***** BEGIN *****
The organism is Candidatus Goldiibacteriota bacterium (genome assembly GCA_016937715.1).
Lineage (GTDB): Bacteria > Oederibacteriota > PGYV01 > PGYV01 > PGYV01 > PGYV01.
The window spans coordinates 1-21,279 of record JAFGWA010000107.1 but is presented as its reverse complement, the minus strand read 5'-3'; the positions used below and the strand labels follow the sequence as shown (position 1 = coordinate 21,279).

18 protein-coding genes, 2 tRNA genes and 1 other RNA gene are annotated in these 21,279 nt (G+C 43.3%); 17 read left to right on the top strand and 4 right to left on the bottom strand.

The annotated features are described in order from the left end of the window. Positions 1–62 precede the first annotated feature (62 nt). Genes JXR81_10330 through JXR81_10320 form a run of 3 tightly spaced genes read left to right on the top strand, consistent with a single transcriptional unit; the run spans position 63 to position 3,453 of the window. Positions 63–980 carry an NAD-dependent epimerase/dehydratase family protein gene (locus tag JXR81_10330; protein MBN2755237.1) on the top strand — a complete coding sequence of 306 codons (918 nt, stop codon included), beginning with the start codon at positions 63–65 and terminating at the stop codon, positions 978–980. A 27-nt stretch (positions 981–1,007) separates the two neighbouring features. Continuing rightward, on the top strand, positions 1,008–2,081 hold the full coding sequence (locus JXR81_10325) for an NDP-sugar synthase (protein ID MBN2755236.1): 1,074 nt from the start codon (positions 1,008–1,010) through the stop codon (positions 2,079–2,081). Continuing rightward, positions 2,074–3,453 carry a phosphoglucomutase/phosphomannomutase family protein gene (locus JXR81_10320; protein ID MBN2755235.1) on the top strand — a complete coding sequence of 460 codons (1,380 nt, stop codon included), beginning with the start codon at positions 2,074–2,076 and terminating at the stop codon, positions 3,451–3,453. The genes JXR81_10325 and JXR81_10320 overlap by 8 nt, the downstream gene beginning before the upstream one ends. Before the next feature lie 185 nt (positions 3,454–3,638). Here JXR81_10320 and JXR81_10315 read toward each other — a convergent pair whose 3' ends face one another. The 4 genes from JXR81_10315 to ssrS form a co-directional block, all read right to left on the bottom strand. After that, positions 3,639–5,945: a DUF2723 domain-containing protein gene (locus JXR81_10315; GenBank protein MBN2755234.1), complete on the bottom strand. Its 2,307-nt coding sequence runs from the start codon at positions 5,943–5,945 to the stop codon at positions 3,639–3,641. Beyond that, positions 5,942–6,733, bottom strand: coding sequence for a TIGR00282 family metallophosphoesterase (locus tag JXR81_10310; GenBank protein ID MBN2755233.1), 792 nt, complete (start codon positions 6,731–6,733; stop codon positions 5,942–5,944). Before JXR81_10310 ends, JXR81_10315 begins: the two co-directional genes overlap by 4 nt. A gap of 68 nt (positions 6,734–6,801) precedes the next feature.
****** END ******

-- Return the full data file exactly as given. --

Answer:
The organism is Candidatus Goldiibacteriota bacterium (genome assembly GCA_016937715.1).
Lineage (GTDB): Bacteria > Oederibacteriota > PGYV01 > PGYV01 > PGYV01 > PGYV01.
The window spans coordinates 1-21,279 of record JAFGWA010000107.1 but is presented as its reverse complement, the minus strand read 5'-3'; the positions used below and the strand labels follow the sequence as shown (position 1 = coordinate 21,279).

18 protein-coding genes, 2 tRNA genes and 1 other RNA gene are annotated in these 21,279 nt (G+C 43.3%); 17 read left to right on the top strand and 4 right to left on the bottom strand.

The annotated features are described in order from the left end of the window. Positions 1–62 precede the first annotated feature (62 nt). Genes JXR81_10330 through JXR81_10320 form a run of 3 tightly spaced genes read left to right on the top strand, consistent with a single transcriptional unit; the run spans position 63 to position 3,453 of the window. Positions 63–980 carry an NAD-dependent epimerase/dehydratase family protein gene (locus tag JXR81_10330; protein MBN2755237.1) on the top strand — a complete coding sequence of 306 codons (918 nt, stop codon included), beginning with the start codon at positions 63–65 and terminating at the stop codon, positions 978–980. A 27-nt stretch (positions 981–1,007) separates the two neighbouring features. Continuing rightward, on the top strand, positions 1,008–2,081 hold the full coding sequence (locus JXR81_10325) for an NDP-sugar synthase (protein ID MBN2755236.1): 1,074 nt from the start codon (positions 1,008–1,010) through the stop codon (positions 2,079–2,081). Continuing rightward, positions 2,074–3,453 carry a phosphoglucomutase/phosphomannomutase family protein gene (locus JXR81_10320; protein ID MBN2755235.1) on the top strand — a complete coding sequence of 460 codons (1,380 nt, stop codon included), beginning with the start codon at positions 2,074–2,076 and terminating at the stop codon, positions 3,451–3,453. The genes JXR81_10325 and JXR81_10320 overlap by 8 nt, the downstream gene beginning before the upstream one ends. Before the next feature lie 185 nt (positions 3,454–3,638). Here JXR81_10320 and JXR81_10315 read toward each other — a convergent pair whose 3' ends face one another. The 4 genes from JXR81_10315 to ssrS form a co-directional block, all read right to left on the bottom strand. After that, positions 3,639–5,945: a DUF2723 domain-containing protein gene (locus JXR81_10315; GenBank protein MBN2755234.1), complete on the bottom strand. Its 2,307-nt coding sequence runs from the start codon at positions 5,943–5,945 to the stop codon at positions 3,639–3,641. Beyond that, positions 5,942–6,733, bottom strand: coding sequence for a TIGR00282 family metallophosphoesterase (locus tag JXR81_10310; GenBank protein ID MBN2755233.1), 792 nt, complete (start codon positions 6,731–6,733; stop codon positions 5,942–5,944). Before JXR81_10310 ends, JXR81_10315 begins: the two co-directional genes overlap by 4 nt. A gap of 68 nt (positions 6,734–6,801) precedes the next feature.